There is an image from the late sixties, so famous now as to be cliché, of a young woman slipping a flower in the barrel of a soldier’s gun. There’s another photograph, from Paris in 1968, of a young man in a black turtleneck surrounded by running and ducking protesters. The man has a rock in his hand and his arm is pulled back, ready to throw. To these I add one from the protests in Seattle last November against the World Trade Organization (WTO): a police officer standing at attention in full riot gear, his face hidden behind a gas mask and his body buried in black padding. On the sidewalk in front of him, someone has written HUG ME in large letters with an arrow pointing to the officer. I turn these images over in my mind. The peaceful determination of a young woman confronting potential violence with a flower. The unleashed power of the rock in the young man’s hand. The humor, the hope, the impossibility of putting one’s arms around the police officer’s heavily armored body.
The underlying question these images present is how to negotiate between violence and nonviolence as means of protest. It’s a conflict that started long before the sixties, long before the struggle for Indian independence began in 1915. In the last twenty years in the United States, this question has felt less urgent. With so little visible resistance and so few enduring victories for true democracy, there’s a temptation on the left to take what we can get, whatever its form. And yet the question flares up again now in response to the possibility of building a real movement out of the actions in Seattle: How do we present ourselves? How do we press our advantage?
Nonviolent protest, at its best, is the enactment of the prefiguration Marcuse describes. It works on the principles of solidarity and pacifism in the face of aggression. Nonviolence defines itself, even in name, in contrast—a protester going limp in the arms of a rigid police officer, a group sitting down and singing in the path of an oncoming tank. The state response is officers in uniforms, tear gas, tanks, arrests. This show of force becomes, paradoxically, evidence of vulnerability; the need for the state to protect what it has at any cost demonstrates that the current system is constructed and enforced, not natural, not self-perpetuating. Nonviolent protest is a considered way of being; in solidarity, people learn to relate to each other as part of a mutually supportive and mutually dependent community. This contradicts the social conditioning that says other people are a threat to our own success and we must each look out only for ourselves. Nonviolence is also effective theater—the media present images of pacifism in the face of force, innocence as the victim of violence.
And at the same time, there are those who refuse to play by the rules, who smash windows, draw graffiti on the walls, and shout back at the cops. Are these people outside the “morality” of progressive movements? These outbreaks aren’t just adolescent rage. Aimé Césaire described the violent process of colonization: it enforces control by refusing people their own emotions and natural reactions. Our current global system is a process of colonization. It not only creates organizations like the WTO that replace national sovereignty with corporate interests, it also displaces human ways of relating to each other and substitutes monetary relationships in which human worth is measured in dollars.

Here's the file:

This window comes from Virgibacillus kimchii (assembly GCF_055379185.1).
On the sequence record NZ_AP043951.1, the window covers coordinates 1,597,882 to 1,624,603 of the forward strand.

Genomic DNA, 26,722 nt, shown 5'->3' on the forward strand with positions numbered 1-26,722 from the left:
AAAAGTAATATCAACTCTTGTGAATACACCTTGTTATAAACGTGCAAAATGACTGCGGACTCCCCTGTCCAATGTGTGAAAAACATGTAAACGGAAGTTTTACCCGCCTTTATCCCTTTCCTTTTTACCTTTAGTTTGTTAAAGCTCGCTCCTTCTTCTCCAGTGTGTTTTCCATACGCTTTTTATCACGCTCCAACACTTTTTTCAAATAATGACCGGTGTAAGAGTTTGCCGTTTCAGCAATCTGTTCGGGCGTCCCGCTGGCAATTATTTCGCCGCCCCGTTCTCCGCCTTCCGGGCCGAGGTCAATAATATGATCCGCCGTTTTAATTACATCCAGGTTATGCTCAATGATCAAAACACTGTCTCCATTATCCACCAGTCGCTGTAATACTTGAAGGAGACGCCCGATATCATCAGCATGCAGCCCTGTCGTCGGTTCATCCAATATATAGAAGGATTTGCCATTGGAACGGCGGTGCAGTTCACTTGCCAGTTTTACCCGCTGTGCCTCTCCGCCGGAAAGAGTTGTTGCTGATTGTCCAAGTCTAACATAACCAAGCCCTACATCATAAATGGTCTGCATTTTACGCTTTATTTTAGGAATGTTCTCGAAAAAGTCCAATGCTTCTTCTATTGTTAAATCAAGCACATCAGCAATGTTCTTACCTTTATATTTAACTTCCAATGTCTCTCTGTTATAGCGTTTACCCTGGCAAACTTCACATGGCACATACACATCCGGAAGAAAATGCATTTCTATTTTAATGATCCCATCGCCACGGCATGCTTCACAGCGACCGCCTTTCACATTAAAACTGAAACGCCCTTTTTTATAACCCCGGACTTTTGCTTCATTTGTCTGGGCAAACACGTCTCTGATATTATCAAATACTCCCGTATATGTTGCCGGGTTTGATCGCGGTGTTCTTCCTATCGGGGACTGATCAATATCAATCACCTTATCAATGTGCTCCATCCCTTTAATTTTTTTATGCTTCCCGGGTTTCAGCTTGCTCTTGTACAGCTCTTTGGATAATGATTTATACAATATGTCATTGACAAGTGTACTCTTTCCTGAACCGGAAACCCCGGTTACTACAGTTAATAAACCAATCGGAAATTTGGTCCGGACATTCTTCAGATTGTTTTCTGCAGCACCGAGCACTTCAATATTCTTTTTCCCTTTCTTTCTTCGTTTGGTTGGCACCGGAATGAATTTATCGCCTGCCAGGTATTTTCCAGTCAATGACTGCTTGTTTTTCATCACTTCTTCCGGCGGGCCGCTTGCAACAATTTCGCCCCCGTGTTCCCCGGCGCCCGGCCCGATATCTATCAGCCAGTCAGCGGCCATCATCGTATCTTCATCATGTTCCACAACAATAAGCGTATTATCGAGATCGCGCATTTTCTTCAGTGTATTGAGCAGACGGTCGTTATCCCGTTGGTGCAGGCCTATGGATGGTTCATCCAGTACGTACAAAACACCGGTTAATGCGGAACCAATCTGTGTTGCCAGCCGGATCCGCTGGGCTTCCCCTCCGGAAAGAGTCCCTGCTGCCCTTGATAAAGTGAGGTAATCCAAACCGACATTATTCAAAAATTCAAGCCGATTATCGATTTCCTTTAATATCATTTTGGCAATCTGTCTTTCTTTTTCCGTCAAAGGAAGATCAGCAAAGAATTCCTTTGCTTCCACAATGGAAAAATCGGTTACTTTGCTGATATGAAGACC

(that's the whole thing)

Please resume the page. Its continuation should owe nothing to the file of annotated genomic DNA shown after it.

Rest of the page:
This system would prefer that people respond to exploitation with complacency and politeness. But what becomes of people who work full time for less than a living wage, without health care, without day care? What emotion builds up after years of work in dead-end jobs? What happens after finding out you live near a toxic-waste dump? That your son is arrested for driving while black? Rage is a natural and required response—so repressed by the powers that be that it often becomes a lashing-out, a misdirected form of resistance.
A politics that expresses any of this messy emotion is often considered—in nonviolent circles—to be “not following process” and “acting like the enemy.” But to condemn the rage by judging those who express it, without acknowledging the larger context of systematic state violence is to strengthen the oppression. Because rage is a natural and required response, the question is not whether it is good or bad or morally right, but what we do with it. How can we direct it into energy that creates a more just society? Traditional nonviolence is, of course, not a passive response. It is an organized attempt to confront injustice without succumbing to the violence of the state. And yet, traditionally it has often been the precursor to vanguard movements impatient with both the level of violence directed at the movement and the slowness of change. Out of the civil rights movement came the Black Panthers. Out of Students for a Democratic Society, the Weathermen. The system commonly tries to funnel the rage that oppression produces into other, politically acceptable, outlets—to turn aggression into sports tournaments, graffiti into sanctioned art projects—but there’s something about institutionally sanctioned, structured outrage that, because of the official seal of approval, ceases to exist as rage.
“Need I recall to any student of history the serious rioting and destruction of property which has preceded every advance in the liberties of which England is so proud,” wrote Frances Berkeley Young in the Nation in 1912 in response to an article describing women fighting for equal rights in England (smashing windows and “pestering public ministers”) as “hysterical, crazy, and therefore irresponsible women.”
Non-institutionalized rage expresses itself in a number of ways, many of them clearly harmful and abusive. Yet if those who advocate nonviolence as the only route to social change want to create a world in which violence doesn’t exist, then they must acknowledge that nonviolence and violence have been linked historically and examine the sometimes violent expression of anger and how it can be transformed into something progressive. Those who make quick moral judgments often conflate and dismiss many expressions of rage without examining their strategic value. Property destruction is one such expression. When speaking about “violence,” it’s important to distinguish the rock thrown through a window from the rock thrown at another human being. This is not a semantic distinction. All expression of anger is on a continuum, but historically property destruction doesn’t necessarily lead to violence toward other human beings. The Luddites smashed machinery, the Wobblies closed mills and mines, the English suffragists broke windows, and Earth First activists tinkered with the engines and tires of logging trucks—all without injuring other human beings.